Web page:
Lower back pain is fast becoming a major public health problem. Perhaps because of our increasingly sedentary life style it affects around 75% of the population at some point during their lives. However, there is no optimum clinical treatment. In light of this, many people turn to complementary therapies. A recent systematic review by Anheyer and colleagues  looked at the effectiveness of such a therapy, mindfulness-based interventions. Mindfulness-based stress reduction programmes (MBSR), and mindfulness-based cognitive therapy (MBCT) (see main article) usually involve activities such as meditation, yoga, and focusing attention on different parts of the body. The authors identified seven RCTs involving 864 patients, and found that MBSR was associated with statistically significant short-term improvements in pain, compared to standard care, though these weren’t sustained in the long term, and could not be deemed clinically meaningful. However, there were no significant differences when compared to active comparators, such as health education programmes. These were only a limited number of RCTs and there is still a need for long-term RCTs that compare MBSR against active treatments.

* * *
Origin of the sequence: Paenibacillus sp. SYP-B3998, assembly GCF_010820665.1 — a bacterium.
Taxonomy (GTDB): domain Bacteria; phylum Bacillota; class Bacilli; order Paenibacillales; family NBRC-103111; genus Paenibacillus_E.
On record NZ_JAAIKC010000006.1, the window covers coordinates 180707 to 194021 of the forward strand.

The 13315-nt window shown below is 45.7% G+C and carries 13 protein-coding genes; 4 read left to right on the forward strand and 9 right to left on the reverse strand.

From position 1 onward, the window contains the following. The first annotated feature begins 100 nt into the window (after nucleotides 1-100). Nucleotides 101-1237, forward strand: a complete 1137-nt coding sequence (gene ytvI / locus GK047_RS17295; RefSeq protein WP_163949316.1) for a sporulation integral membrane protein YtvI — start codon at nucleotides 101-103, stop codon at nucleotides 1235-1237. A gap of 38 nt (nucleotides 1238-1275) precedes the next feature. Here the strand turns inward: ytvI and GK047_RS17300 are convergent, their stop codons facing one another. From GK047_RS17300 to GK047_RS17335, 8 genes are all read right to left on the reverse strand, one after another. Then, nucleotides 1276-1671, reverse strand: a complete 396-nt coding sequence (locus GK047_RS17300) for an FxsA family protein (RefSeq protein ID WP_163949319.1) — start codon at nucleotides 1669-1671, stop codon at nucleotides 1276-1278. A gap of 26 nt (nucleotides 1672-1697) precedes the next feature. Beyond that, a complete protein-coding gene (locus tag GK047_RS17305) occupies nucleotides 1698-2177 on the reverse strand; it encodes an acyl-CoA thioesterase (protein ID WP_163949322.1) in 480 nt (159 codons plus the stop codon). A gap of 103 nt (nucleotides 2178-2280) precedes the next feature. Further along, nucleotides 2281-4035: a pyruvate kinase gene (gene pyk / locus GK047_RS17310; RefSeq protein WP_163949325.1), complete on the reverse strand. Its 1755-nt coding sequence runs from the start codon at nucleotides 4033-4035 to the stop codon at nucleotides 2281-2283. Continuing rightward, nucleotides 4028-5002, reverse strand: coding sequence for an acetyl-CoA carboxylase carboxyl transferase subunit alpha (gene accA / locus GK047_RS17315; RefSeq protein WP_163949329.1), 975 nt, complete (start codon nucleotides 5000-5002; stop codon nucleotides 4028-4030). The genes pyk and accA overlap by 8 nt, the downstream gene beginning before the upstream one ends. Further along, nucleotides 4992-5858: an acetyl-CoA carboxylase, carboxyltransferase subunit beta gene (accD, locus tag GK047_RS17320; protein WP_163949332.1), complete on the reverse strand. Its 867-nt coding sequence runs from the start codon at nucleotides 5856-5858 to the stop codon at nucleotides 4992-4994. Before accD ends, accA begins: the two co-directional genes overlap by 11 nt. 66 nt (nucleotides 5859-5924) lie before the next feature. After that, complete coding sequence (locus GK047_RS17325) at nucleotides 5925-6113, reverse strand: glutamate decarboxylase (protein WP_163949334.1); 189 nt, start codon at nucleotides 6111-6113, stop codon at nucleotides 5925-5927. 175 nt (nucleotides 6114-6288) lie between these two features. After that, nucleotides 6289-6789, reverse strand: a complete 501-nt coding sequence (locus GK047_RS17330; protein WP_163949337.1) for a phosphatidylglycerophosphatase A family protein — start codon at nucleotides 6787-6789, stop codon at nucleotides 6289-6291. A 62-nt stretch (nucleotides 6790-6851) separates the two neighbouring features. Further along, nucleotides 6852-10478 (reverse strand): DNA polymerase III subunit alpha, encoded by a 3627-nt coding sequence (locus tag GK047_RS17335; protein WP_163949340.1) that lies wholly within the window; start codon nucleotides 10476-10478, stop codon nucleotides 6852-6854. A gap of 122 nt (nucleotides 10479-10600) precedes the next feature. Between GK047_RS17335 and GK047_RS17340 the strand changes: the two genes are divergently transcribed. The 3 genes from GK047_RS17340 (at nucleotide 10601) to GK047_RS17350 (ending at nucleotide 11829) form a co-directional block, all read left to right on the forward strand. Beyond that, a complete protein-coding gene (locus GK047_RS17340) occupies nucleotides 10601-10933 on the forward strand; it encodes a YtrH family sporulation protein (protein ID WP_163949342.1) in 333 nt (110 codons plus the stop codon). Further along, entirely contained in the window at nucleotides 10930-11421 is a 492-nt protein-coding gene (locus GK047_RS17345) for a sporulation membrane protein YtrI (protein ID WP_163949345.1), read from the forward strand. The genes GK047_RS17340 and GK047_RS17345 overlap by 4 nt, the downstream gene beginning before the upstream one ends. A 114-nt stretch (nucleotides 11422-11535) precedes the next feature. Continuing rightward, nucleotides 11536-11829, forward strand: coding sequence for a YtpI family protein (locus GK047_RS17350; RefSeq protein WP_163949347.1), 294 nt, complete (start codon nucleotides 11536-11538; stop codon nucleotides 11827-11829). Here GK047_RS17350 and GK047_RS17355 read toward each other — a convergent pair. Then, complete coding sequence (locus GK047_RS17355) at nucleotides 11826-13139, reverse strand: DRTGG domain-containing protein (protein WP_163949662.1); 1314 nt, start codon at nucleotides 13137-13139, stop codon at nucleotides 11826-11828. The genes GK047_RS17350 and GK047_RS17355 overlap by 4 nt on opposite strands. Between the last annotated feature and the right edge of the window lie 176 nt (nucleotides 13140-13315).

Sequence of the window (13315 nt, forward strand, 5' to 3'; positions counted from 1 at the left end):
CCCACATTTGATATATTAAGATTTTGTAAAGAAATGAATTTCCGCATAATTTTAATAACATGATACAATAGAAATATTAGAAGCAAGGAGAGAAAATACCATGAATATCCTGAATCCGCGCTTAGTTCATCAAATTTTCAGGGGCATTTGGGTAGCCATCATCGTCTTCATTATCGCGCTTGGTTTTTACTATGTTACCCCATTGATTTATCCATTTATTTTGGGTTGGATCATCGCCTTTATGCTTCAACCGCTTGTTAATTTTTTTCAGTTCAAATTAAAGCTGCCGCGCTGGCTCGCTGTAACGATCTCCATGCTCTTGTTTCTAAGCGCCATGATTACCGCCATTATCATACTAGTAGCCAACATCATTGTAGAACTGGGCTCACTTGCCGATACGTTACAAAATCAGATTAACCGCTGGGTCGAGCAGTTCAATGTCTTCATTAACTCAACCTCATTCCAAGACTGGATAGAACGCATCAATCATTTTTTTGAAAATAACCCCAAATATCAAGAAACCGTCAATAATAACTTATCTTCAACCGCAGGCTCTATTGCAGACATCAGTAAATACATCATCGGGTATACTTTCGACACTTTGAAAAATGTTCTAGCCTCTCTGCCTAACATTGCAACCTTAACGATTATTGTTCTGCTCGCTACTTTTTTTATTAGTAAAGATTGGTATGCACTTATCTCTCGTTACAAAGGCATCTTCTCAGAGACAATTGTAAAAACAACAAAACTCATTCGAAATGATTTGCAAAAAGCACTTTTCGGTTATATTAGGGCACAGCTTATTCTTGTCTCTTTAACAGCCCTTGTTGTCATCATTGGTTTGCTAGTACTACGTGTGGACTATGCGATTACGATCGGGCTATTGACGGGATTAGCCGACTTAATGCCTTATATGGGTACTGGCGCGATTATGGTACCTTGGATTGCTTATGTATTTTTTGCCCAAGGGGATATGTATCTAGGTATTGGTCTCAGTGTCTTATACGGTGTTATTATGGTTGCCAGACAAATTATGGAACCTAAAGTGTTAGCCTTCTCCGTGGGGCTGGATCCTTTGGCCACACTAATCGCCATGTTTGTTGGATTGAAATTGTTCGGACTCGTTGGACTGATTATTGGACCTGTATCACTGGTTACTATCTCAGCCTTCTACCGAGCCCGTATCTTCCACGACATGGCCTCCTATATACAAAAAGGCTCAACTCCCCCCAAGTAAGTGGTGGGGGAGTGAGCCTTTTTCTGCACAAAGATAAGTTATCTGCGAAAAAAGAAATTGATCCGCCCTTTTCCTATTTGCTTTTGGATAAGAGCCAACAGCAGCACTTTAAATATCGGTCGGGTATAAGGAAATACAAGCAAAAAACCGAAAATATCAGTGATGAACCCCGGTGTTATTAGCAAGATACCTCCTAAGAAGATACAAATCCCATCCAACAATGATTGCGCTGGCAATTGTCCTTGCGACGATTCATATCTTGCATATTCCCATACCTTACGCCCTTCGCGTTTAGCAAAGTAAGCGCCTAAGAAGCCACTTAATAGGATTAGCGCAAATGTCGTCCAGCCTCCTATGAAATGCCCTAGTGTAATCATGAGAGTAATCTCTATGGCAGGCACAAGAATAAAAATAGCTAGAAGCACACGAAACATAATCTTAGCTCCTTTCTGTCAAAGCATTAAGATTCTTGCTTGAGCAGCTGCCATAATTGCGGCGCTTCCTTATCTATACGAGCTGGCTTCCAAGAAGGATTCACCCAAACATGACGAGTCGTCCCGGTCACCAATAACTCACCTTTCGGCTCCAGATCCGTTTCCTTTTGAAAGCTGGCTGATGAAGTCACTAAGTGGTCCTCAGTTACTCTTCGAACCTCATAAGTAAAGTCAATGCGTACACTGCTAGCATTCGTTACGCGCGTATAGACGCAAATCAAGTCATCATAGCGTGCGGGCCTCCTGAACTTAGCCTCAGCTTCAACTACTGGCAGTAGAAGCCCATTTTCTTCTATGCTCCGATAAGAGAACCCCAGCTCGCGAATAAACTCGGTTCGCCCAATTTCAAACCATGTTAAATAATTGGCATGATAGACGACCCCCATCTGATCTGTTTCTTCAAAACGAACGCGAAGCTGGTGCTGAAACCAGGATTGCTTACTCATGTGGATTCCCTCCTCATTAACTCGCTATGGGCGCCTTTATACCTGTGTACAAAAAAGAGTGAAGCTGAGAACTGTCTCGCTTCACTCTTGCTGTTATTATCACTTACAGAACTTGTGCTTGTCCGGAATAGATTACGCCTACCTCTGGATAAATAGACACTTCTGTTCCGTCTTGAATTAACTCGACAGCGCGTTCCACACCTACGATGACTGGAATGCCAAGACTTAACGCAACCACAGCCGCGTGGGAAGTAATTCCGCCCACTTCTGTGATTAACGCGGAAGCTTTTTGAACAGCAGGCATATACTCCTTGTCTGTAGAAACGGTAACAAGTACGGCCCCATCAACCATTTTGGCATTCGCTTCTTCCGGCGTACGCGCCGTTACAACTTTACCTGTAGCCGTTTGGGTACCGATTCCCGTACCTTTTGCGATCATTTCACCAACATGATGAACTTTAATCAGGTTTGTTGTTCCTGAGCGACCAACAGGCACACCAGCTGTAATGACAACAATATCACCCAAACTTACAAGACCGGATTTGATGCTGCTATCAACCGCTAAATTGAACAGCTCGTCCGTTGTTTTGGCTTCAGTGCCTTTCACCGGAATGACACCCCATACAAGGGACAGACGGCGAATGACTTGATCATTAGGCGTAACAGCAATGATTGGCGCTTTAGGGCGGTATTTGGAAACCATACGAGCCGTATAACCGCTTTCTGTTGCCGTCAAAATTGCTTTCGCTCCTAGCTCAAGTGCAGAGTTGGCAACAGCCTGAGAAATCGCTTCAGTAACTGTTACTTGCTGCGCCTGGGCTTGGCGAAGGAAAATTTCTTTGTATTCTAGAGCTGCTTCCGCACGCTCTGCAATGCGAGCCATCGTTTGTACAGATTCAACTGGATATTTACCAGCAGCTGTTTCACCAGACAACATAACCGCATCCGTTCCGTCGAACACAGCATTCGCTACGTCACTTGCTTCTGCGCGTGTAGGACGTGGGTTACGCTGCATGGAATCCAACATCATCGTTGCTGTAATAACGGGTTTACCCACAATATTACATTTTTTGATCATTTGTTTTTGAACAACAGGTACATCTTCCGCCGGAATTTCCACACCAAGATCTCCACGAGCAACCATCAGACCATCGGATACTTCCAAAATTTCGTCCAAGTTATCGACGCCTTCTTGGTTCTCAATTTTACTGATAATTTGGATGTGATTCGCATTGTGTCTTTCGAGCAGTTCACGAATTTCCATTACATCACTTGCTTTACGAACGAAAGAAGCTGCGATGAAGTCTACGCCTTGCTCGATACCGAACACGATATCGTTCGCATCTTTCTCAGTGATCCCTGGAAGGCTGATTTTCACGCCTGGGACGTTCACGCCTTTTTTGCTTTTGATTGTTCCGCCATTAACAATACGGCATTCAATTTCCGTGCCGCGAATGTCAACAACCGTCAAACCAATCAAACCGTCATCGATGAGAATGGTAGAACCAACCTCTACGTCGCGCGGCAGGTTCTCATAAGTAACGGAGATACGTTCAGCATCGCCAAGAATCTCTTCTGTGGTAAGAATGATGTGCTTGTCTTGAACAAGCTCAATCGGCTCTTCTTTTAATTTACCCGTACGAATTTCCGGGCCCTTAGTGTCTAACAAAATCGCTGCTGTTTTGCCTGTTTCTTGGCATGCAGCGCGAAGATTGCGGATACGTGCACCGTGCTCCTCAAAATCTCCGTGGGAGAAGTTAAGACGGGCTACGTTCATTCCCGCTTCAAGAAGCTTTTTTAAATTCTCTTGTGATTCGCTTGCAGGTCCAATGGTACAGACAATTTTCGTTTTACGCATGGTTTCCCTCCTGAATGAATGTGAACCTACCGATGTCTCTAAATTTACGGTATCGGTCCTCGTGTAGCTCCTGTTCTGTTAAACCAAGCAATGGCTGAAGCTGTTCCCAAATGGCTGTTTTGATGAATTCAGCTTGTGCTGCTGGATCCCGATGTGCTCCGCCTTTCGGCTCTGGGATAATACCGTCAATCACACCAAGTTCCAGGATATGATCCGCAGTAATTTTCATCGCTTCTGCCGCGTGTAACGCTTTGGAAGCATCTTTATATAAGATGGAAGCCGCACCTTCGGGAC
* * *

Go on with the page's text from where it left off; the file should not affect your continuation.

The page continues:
— Peter Chilton, Research Fellow
- Anheyer D, Haller H, Barth J, et al. Mindfulness-based stress reduction for treating low back pain. A systematic review and meta-analysis. Ann Intern Med. 2017; 166: 799-807.